A new Asian inspired, and just a little bit hard to find, cocktail bar and restaurant arrives to King St
Ginger Meg's is all about people coming in to relax, enjoy the food, the cocktails and be taken away for a while.See our handpicked guides to Newcastle
Just when you thought Newcastle’s dining and drinking scene had hits its peak… in slides Ginger Meg's!
Whilst seeming to appear out of nowhere, the newest addition to King Street's ever-evolving dining precinct is a sophisticated Asian inspired cocktail
bar and restaurant that will blow-your-mind!
Brought to you by the team behind Parry St Garage and Merewether Surfhouse, owners Marc Allardice and Ryan Baird have pushed all the boundaries, both in design and flavours, with Ginger Meg's. Chatting with Marc and Ryan, their passion for Newcastle is evident with this almighty undertaking being the ultimate tribute to a city that’s growing up in a big way.
How long has Ginger Meg's been in the works?
Ryan - While we were working on Parry St Garage we always had this in the back of our minds, so it’s probably been around three or four years.
Marc - Parry St Garage was either going to be Italian or Asian, it was a bit of a toss-up between the two, but the space was a nice fit for wood-fired pizza so we put this one on the back burner and we thought if Parry St Garage was successful we would go again.
We’d always wanted to do a mod Chinese or a pan Asian something in Newcastle and we felt the market was ready for it, it just took a while to get there.
It’s a completely different feel to Parry St Garage and Surfhouse, what brought you to King St?
Marc – Finding the right space was a challenge, we like new spaces and bringing our own ambience and vibe, and we love King St. This precinct
is sensational, there’s a wide choice of food now and that’s why we want to be involved and help to bring more people into the area.The space is really unique, not your conventional bar/restaurant layout, was that what you liked about it?
Marc - What appealed to us about this building is that it doesn’t have windows, we liked the idea that as soon as you walk down that laneway you could really be taken away to anywhere in the world, and you’re not looking out onto King St or Hunter St.
Ryan – Totally, you’re just in a really beautiful restaurant, having really good food, enjoying yourself, and be taken away for two or three hours before heading back out onto King St.
We also want to encourage late night dining, so if you've been out and about having drinks or have been upstairs in the bar you can come in at nine or ten o'clock, so we're looking to have the restaurant open as late as possible of a night time. We think Newcastle people want this, there are other cities that have it, and we should have it as well.
The Bar area is huge, can people just come in for a drink?
Ryan - Absolutely, we wanted to create a Cocktail bar feel, we felt there is a good market for it. The area seats up to 100 – 120 people with table seating and booths to relax in which we think people want. The Asian theme runs throughout the bar as well with sweet and coconut flavours, lots of lychees and lemon grass and five spice spirits
and the menu, what can we expect?
Ryan – We’ve kept an Asian inspired theme throughout the restaurant, our Head chef Jordan was born in Jakarta and has spent a lot of time in Indonesia. We’ve both travelled throughout Asia a lot but Ginger Meg's wasn’t born from our travels, we just know we love it, a bit like Parry St Garage, it’s just what we want to do.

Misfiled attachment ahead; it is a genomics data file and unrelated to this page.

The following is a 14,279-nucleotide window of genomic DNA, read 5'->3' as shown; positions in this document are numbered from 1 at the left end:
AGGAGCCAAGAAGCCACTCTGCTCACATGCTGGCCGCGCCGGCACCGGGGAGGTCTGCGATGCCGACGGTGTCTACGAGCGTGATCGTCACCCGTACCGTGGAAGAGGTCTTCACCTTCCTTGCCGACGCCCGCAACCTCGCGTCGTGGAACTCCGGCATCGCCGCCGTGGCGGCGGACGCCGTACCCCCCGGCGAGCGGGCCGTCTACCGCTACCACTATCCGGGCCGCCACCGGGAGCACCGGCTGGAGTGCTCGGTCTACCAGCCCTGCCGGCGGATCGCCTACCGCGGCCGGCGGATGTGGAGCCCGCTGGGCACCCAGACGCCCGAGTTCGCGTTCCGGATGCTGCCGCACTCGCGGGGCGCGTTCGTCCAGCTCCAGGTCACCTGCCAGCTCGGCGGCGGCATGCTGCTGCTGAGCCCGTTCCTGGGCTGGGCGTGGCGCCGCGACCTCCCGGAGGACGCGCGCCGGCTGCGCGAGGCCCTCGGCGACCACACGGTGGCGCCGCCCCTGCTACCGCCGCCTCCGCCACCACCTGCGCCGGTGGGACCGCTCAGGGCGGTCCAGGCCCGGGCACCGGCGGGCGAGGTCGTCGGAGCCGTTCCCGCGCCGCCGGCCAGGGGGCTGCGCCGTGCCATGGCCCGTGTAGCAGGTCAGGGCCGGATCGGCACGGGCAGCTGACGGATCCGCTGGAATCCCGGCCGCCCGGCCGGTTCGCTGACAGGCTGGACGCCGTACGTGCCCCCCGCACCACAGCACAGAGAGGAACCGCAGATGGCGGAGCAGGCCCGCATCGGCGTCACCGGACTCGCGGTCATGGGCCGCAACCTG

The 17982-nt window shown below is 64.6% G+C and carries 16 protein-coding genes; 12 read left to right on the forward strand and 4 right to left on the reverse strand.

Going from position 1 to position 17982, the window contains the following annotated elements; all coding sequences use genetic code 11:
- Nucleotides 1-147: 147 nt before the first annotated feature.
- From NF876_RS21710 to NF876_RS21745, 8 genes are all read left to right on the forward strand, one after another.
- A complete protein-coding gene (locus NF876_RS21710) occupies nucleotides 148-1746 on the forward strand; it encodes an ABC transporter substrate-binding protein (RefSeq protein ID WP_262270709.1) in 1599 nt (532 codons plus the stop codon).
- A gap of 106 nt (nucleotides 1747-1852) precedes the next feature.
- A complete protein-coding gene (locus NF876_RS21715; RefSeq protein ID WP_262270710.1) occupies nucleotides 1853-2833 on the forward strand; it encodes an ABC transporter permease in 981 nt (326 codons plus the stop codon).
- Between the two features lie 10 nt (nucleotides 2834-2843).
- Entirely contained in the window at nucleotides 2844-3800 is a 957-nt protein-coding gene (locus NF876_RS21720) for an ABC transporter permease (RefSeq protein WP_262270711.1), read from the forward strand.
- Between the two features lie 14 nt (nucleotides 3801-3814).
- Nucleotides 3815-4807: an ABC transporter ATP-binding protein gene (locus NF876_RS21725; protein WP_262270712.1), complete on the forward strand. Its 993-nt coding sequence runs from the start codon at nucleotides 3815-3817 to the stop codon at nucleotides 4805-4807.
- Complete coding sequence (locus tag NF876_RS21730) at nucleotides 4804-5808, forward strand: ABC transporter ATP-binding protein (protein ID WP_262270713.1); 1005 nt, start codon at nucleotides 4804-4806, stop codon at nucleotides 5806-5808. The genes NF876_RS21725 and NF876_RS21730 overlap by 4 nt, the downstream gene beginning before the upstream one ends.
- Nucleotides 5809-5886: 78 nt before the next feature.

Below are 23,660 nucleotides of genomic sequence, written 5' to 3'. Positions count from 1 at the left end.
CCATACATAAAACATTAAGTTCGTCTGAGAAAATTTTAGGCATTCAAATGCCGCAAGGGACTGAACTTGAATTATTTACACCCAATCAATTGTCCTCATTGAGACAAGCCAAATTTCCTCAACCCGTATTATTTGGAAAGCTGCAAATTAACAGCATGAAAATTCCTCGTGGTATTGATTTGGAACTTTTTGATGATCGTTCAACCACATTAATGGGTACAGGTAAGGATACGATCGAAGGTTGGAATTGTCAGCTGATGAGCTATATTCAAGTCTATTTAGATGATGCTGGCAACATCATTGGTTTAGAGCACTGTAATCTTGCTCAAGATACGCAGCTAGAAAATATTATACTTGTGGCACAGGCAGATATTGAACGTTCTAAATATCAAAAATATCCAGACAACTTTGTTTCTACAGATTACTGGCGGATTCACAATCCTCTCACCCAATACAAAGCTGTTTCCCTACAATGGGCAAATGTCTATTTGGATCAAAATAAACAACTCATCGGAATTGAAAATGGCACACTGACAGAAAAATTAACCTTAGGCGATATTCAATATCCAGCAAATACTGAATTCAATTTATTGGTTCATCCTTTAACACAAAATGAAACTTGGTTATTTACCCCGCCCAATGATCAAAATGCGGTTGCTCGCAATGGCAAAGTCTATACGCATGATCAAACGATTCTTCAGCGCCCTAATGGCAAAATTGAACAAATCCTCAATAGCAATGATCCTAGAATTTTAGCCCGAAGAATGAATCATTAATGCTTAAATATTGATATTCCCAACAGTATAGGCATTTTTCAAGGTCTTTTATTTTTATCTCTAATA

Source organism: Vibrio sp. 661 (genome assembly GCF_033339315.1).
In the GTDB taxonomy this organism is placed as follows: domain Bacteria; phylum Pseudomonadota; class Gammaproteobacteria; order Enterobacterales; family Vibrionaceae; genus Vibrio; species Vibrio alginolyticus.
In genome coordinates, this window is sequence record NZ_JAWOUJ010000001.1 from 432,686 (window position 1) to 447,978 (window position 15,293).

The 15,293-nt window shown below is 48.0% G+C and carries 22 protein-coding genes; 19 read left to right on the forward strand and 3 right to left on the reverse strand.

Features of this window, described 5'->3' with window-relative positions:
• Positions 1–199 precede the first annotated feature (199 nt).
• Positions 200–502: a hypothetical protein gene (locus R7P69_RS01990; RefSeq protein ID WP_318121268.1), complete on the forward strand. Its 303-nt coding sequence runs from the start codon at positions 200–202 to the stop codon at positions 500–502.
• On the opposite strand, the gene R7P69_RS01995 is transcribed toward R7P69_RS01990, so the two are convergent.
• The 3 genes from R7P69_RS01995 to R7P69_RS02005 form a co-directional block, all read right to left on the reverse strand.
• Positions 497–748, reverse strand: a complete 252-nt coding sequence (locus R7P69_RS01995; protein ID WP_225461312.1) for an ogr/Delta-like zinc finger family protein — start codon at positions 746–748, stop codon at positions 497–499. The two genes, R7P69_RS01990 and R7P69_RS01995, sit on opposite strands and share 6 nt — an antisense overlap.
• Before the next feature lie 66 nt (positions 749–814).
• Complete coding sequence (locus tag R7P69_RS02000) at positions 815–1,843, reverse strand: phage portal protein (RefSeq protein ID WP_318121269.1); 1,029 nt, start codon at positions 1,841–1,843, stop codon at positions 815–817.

Marc - Jordan has had some great experience, he’s cut his teeth in some pretty good restaurants like Rockpool, Chin Chin in Melbourne and Spice Temple. I’ve known Jordan for a long time and when we started talking about doing an Asian inspired restaurant we went straight to him.
That’s such a great score for Newcastle
Ryan – We’re very lucky, that doesn’t happen every day - super lucky to have that in the back pocket and it’s helped amazingly to get Ginger Meg's
off the ground, and give the food that authenticity. Particularly with the curries, everything is made from the ground spices, old spices, the real
old school proper way, he won’t have it done any other way - let me tell you [Ryan laughs]. If it takes an extra hour or so to prepare the base of
the curry, that doesn’t matter, it is great and has helped with our point of difference.
Any specific Asian flavours or is the menu a bit of a mix?
Ryan - We’re a blend of Pan Asian, we don’t want to be anything in particular. We’re drawing from lots of different countries; China, South East Asian, and Malaysia, we’re touching on some Indonesian and Indian flavours as well. Possibly in the future we’ll tap into some Sri Lankan food, but we’re not going everywhere instead working with what’s not already available in the precinct.
The design and fit out is incredible, how did that all come together?
Marc - The artwork is by Melbourne artist Adnate. We’d seen some of his work around Newcastle, he was here with Hit the Bricks a few years ago,
and thought this is our guy. He was in France at the time and we emailed him and said mate any chance you’d be interested in doing some work in Newcastle
again and he was really keen to do something different. Then he sent back this mock-up and were like – done!
Ryan - He’s an incredible artist, everything is done by hand and spray cans and he just works off his phone, the result is amazing, the eyes follow you all over the room.
There’s no signage out the front, did you purposely want to make it difficult to find?
It’s a bit of fun the walkway down the laneway, you’ve kind of got to know about it and have the confidence to walk down it. We worked with Jason Elsley
from Derive Architecture, who did a great job with Parry St Garage, and visually what we wanted to do was design the space so that even when you
walked inside you didn’t know there was a restaurant around the corner or a bar upstairs, which all adds to the mystery.